New Delhi, April 20 (IANS) India has urged the BRICS (Brazil, Russia, India, China, South Africa) countries to set up an independent rating agency of the group, according to an Indian official.
The renewed call for setting up a BRICS Rating Agency was given by Economic Affairs Secretary Subhash Chandra Garg at the first meeting of the BRICS Finance Ministers and Central Bank Governors in Washington on Thursday on the sidelines of the IMF and World Bank Spring Meetings, a Finance Ministry statement said.
“He (Garg) requested the Presidency to receive and take forward the report to be submitted by the expert group set up under the aegis of the BRICS Business Council to study the feasibility of the BRICS Rating Agency,” the statement said.
At the BRICS Summit in Xiamen in China held in September last year, Prime Minister Narendra Modi had strongly pitched for the setting up of a rating agency to counter the western “big three” institutions — S&P, Moody’s and Fitch — and cater to the financial needs of developing nations.
According to the Ministry, the other issues discussed during the meeting related to enhancing the project pipelines of the BRICS New Development Bank (NDB) evenly across member countries and expansion of the NDB’s membership.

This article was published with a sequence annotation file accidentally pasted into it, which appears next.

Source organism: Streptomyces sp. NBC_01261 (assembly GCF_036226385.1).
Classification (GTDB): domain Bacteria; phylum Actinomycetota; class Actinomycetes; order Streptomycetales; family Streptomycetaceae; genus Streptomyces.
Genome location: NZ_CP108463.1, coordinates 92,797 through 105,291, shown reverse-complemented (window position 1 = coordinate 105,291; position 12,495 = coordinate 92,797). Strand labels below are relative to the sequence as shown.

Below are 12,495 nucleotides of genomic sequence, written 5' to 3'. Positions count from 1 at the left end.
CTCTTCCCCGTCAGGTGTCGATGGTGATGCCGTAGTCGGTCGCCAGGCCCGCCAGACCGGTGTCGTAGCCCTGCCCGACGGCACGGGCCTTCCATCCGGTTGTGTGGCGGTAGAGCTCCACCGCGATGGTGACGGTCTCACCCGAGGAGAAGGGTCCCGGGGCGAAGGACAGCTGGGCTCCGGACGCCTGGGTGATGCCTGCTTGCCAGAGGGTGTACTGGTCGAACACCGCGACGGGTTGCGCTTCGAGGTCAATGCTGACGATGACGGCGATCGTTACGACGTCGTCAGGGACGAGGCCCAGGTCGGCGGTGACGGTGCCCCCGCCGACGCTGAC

It also discussed the South African Presidency’s proposal for setting up a working group on illicit financial flows and a BRICS Task Force on public-private partnership.
Issues related to the BRICS Contingent Reserve Arrangement (CRA) as well as the BRICS Bond Fund were also discussed, the statement said.
Garg emphasised in his interventions that India had been a constructive participant in the discussions on NDB’s membership expansion, it said.
“He expressed that a more careful and cautious approach on the value and additional benefits new members will bring to the Bank would be desirable rather than setting deadlines which are practically difficult to achieve,” it added.
On the issue of expanding the NDB’s project pipeline across member nations evenly, Garg said the objective had to be balanced with the member country’s requirement of infrastructure financing.